EMS 2.0 -- A Hybrid State Estimator for Multi-Scale Grid Resilience and Reliability

A new multi-scale state estimation framework that effectively integrates the static state estimation (SSE) and dynamic state estimation (DSE) together, enabling the development of next generation of EMS.

POC: Shaobu Wang

EMS Program

Background

The state-of-the-art energy management systems (EMS) being adopted by the power industry all have a quasi-steady-state assumption, which cannot keep up with the stochastic and dynamic behavior of modern power systems. In the face of variable generation, demand response, new power market structure, extreme weather conditions, contingencies, and unexpected events, it is critically important to both understand current issues and predict near-future operational issues in the power system to enhance system resilience and reliability.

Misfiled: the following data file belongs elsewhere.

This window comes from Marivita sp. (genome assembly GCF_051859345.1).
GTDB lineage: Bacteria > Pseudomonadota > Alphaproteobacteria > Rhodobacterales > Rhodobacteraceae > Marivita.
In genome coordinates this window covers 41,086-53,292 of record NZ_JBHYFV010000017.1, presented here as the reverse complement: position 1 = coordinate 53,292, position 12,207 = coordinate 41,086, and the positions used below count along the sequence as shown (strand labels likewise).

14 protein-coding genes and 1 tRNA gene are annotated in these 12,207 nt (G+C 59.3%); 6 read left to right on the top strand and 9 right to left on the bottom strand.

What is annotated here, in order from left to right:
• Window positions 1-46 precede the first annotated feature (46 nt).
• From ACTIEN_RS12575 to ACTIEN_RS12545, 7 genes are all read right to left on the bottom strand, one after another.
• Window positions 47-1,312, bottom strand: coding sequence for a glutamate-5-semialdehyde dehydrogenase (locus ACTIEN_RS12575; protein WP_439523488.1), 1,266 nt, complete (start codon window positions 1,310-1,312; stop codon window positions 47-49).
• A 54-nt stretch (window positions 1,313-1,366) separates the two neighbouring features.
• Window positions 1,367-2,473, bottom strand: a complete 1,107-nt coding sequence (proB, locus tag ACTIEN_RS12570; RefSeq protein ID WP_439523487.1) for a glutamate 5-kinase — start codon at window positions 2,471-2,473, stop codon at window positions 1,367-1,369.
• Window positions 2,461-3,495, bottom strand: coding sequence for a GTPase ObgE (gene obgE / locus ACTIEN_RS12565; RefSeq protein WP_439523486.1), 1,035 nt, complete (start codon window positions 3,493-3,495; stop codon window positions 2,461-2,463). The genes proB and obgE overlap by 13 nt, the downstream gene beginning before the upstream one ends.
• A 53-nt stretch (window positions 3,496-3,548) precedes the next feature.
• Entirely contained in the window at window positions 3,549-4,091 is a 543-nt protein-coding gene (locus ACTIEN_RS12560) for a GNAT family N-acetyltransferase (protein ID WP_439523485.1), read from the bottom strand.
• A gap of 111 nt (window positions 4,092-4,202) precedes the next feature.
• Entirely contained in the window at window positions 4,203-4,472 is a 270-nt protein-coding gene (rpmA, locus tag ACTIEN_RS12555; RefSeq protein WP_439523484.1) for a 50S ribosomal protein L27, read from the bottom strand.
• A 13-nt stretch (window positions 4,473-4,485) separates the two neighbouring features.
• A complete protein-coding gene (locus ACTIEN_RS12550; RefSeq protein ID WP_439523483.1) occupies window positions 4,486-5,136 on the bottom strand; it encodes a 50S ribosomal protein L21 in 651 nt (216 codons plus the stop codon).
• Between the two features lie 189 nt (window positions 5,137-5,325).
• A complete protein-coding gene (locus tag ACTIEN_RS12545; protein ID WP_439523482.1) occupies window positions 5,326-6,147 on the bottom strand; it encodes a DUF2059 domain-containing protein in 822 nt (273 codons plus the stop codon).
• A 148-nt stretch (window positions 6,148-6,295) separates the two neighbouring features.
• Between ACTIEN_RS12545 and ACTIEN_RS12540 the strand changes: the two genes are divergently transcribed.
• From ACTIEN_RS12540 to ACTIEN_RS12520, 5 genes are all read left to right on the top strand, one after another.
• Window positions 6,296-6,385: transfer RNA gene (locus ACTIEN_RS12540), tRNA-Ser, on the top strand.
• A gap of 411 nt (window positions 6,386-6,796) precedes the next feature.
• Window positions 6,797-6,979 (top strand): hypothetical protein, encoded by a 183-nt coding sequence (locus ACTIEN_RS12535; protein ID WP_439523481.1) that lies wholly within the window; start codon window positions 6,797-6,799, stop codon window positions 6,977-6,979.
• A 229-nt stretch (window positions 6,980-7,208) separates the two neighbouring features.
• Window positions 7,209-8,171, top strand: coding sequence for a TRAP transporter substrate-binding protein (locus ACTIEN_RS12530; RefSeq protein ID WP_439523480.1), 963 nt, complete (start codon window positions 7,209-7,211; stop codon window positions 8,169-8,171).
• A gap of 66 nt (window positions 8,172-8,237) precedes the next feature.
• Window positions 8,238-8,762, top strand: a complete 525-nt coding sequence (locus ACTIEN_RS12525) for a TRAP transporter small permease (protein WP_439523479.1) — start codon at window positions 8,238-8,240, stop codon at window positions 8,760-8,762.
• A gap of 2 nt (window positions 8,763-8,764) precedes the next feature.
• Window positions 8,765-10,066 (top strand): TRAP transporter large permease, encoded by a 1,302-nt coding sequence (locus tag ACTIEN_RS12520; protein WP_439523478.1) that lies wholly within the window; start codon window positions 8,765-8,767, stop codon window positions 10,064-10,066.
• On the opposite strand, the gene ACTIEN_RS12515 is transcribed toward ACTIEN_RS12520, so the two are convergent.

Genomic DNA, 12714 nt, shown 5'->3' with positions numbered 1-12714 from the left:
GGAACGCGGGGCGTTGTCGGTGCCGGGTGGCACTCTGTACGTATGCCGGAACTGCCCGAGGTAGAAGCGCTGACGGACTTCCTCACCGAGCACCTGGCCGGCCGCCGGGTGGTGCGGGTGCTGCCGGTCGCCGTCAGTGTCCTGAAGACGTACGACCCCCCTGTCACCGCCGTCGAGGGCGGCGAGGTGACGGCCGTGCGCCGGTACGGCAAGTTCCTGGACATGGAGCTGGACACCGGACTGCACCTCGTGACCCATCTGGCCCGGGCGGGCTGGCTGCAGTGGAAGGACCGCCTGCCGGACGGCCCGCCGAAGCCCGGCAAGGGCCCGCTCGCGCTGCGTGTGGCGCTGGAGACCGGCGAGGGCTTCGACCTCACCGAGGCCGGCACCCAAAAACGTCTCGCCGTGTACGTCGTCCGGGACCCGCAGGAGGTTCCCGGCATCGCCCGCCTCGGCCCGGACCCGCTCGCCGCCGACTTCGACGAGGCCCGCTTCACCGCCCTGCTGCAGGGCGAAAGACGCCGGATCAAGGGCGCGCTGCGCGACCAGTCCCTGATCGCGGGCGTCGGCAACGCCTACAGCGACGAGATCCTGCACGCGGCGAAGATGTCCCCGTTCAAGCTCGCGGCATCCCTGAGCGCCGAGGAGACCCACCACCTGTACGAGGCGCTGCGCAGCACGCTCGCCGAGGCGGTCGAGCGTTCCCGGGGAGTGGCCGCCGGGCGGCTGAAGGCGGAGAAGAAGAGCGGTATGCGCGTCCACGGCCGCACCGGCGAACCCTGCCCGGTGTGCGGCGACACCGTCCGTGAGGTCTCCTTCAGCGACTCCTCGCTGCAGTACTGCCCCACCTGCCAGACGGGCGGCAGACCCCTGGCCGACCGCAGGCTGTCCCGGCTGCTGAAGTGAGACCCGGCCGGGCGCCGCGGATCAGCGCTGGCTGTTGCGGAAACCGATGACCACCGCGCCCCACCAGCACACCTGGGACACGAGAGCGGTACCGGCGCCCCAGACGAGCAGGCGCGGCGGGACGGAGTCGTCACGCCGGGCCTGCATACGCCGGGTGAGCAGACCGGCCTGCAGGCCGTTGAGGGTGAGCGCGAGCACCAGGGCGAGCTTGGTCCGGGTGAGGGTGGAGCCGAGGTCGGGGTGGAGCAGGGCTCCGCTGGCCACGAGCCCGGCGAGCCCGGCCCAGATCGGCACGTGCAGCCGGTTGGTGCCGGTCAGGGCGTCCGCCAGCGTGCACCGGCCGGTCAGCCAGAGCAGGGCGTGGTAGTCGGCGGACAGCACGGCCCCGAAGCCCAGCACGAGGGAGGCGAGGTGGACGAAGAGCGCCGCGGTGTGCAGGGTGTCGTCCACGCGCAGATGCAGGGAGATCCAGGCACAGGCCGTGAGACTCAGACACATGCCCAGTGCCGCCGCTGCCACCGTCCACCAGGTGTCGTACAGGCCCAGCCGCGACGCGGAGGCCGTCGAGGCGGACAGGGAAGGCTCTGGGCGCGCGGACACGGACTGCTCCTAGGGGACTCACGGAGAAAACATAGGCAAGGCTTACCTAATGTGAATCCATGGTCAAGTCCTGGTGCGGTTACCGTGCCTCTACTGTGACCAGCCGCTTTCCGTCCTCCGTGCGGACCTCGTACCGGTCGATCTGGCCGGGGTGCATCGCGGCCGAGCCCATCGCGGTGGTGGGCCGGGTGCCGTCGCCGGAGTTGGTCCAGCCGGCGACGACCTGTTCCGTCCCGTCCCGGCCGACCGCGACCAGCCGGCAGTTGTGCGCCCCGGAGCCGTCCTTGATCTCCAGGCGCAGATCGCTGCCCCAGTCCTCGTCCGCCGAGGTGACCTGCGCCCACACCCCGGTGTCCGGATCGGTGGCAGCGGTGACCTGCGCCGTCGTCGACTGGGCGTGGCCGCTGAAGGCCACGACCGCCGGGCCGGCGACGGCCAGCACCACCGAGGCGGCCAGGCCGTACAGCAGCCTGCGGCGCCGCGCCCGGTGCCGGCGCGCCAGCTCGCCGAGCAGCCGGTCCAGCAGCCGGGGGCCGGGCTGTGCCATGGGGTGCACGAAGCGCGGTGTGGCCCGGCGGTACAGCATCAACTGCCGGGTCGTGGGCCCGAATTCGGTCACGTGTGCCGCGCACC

Current EMS fail to capture the accurate system states after a severe initiating event or during cascading failures. Network solutions in today’s EMS can diverge in case of a large change in system condition such as the loss of one or more critical substations. With the previously developed dynamic state estimator using the Kalman filters and phasor measurement units (PMU) under the AGM Dynamic Paradigm project, one can track the dynamic states in near real-time to better understand the current system risks under contingencies. However, the PMU installation in today’s power grid doesn’t yet guarantee full network coverage in North America. NASPI estimated ~2000 PMUs are installed or planned.

The stability models being used by industry focus more on the fast transients up to 1 min following a disturbance; any longer-term behaviors in the range of minutes are lost due to the lack of good models in areas such as operators’ actions and automatic generation control (AGC). In addition, the system-wide model quality remains a grand challenge when compared with PMU measurements, preventing power engineers from making the optimal expansion investment and real-time operational decisions. A new, enhanced EMS framework is of critical importance to bridge these technology gaps and robustly monitor power grid states at different spatial and temporal scales.